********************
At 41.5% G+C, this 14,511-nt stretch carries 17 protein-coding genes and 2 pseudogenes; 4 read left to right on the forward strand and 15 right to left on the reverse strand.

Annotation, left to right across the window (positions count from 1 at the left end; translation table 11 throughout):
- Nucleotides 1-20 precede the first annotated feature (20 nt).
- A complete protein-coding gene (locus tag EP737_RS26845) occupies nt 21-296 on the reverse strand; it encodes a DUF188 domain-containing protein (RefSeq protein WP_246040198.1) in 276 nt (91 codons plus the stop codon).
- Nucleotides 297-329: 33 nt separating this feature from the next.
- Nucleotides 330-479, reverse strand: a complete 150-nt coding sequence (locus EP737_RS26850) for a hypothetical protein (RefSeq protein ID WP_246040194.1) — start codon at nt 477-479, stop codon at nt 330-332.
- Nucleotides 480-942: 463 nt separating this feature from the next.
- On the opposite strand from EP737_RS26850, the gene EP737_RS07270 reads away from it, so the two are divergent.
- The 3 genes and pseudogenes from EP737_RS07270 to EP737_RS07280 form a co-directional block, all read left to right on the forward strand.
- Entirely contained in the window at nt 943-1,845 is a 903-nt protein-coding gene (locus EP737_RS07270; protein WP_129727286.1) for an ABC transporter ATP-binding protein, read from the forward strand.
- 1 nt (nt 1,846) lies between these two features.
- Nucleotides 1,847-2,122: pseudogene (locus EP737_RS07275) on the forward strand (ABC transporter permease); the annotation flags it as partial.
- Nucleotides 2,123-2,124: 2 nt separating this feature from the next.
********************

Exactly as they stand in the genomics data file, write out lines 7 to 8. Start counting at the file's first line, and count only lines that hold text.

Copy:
- Nucleotides 480-942: 463 nt separating this feature from the next.
- On the opposite strand from EP737_RS26850, the gene EP737_RS07270 reads away from it, so the two are divergent.